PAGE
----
Thursday, May 28, 2015

Words of Wisdom from Hans von Balthasar...

"To be a child means to owe one's existence to another, and even in our adult life we never quite reach the point where we no longer have to give thanks for being the person we are."

-- Hans Urs von Balthasar; Roman Catholic priest, author and considered one of the most important theologians of the 20th Century. Balthasar is said to have influenced St. John Paul II and Pope Emeritus Benedict XVI, among many others and was once called, "perhaps the most cultured man of our time." The Swiss born scholar priest published over a thousand books and articles and sought to offer an intellectual response to Western modernism. He died in 1988, at the age of 82, just two days before he was to become a Cardinal.

Sunday, May 24, 2015

The Politics of Pride, Death and Family...

Selling his soul to the Devil...
In one of my most memorable movie lines, at the end of Devil's Advocate, just when it looked like Keanu Reeves' character, Kevin Lomax, was going to get a fresh start in life, after all the mayhem, death and destruction caused by his selfishness, lust and greed, Al Pacino's character, aka Satan, taking the form of a reporter, coaxes Reeves into giving him an interview, saying, "This is a story that needs to be told.  It's you. You're a star," which hearkens back to where the movie started; a little known defense attorney trying to make a name for himself and pursuing all the things that St. Thomas Aquinas once said are man's substitutes for God; money, pleasures, power and fame.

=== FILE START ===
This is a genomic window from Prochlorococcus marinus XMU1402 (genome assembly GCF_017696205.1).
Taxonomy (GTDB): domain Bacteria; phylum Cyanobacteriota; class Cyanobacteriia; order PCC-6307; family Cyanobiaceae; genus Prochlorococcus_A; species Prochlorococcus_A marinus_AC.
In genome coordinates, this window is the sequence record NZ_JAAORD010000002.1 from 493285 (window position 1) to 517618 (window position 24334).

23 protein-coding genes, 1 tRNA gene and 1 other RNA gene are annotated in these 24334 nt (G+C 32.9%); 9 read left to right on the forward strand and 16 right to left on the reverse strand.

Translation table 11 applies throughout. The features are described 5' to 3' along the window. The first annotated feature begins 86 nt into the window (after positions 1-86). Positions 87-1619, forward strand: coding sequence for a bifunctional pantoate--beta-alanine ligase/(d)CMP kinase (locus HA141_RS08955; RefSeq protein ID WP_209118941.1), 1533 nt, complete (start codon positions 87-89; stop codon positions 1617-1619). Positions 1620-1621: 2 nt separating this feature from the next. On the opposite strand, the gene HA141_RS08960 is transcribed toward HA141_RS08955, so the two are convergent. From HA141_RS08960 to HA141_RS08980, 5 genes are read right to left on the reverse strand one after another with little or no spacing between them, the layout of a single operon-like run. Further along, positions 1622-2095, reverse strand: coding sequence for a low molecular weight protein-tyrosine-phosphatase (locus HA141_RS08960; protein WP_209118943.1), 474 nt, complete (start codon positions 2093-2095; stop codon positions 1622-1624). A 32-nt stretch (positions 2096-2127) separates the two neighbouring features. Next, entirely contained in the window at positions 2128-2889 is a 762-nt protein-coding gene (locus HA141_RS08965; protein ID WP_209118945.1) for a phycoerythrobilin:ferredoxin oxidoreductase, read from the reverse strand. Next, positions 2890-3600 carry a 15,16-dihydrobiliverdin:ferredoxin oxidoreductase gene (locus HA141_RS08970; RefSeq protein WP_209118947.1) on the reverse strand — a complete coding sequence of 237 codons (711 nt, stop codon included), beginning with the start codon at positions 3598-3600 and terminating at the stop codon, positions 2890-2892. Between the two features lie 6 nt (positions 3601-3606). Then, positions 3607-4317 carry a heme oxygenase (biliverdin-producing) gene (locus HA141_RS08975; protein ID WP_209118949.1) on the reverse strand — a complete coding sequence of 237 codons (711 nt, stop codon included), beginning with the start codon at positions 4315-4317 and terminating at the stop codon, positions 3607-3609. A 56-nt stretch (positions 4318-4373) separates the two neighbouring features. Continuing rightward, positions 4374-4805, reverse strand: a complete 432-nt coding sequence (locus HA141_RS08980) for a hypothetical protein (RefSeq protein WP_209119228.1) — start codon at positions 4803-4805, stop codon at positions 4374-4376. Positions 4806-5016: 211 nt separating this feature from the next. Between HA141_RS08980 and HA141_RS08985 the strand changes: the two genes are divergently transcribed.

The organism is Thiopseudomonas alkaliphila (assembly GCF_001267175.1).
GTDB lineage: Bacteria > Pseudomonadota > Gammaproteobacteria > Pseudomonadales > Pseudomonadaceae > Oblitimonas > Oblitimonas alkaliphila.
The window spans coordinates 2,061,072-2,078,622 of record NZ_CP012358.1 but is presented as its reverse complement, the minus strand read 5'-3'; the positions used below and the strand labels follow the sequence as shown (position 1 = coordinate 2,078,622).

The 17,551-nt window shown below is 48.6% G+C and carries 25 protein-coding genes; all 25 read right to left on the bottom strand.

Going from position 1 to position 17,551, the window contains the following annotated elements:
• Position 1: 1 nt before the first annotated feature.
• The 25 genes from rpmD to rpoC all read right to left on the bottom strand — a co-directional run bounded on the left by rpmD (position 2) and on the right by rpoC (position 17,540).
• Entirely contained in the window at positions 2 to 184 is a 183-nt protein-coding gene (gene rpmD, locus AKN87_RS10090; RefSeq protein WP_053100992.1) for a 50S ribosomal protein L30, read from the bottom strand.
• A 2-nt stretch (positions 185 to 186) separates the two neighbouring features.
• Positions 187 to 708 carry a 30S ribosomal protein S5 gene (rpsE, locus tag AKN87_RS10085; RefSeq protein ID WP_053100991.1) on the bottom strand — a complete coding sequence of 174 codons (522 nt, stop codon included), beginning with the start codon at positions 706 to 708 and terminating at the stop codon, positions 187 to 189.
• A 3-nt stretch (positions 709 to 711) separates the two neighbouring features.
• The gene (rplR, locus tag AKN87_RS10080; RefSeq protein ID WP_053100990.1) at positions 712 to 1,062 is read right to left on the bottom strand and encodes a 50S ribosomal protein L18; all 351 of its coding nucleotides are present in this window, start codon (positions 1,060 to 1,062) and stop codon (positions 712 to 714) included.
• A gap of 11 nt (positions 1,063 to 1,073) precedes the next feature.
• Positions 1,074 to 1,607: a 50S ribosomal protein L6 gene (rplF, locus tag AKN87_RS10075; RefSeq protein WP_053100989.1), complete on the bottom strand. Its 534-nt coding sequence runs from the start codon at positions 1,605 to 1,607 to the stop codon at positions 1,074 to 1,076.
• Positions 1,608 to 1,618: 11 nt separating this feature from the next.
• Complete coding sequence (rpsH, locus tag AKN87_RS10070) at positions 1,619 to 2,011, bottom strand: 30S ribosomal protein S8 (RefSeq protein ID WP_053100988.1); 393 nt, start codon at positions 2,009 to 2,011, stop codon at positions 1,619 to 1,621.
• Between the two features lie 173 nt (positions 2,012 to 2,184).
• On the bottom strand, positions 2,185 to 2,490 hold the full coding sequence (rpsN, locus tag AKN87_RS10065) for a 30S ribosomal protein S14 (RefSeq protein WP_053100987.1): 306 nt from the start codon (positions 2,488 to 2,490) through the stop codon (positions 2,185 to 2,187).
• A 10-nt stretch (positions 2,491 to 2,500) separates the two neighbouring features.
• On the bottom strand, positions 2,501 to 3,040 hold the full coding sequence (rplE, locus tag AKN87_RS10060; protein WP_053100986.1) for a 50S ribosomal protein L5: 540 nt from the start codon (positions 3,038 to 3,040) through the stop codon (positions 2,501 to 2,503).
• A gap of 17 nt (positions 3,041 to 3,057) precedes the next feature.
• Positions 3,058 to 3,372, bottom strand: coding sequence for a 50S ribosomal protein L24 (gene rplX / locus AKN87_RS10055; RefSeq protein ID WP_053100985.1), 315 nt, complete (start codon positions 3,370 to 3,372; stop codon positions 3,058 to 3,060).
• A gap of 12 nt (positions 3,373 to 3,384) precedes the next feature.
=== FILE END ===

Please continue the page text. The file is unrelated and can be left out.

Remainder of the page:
Lomax looks at his wife, looks back at the reporter and says with a smile, "Ok., Larry.  Call me in the morning," and walks away.

As the young attorney and his wife leave the scene, the reporter becomes Al Pacino, who looks into the camera, smiles broadly and says, "Vanity.  My favorite sin!"

Vanity, which at its core, like all sins is rooted in pride, the sin that led to the fall of man in the Garden of Eden and continues to plague and destroy souls, marriages, families and societies.

Yes, I know.  Most people today abhor any thought of sin because it reminds them of sin's consequence; hell!  And, they prefer not to think about hell, since it means having to change their ways, almost as much as thinking about death.

Last week a friend told me about the estranged relationship her husband had with his parents, despite living about ten blocks away from them.  For no apparent reason, except for stubbornness and pride, they hadn't spoken to each other in over a year.

I was thrown aback.  My friend and her husband have two little kids.  A year has gone by and they haven't seen or talked to their grandparents!

I said to her, "I have to take your husband to a retreat," and before she explained how difficult his parents were, I told her, "It doesn't matter what may or may not have happened.  We are called to honor our fathers and mothers and sometimes have to swallow our pride because one day, they are not going to be there and then he will regret it."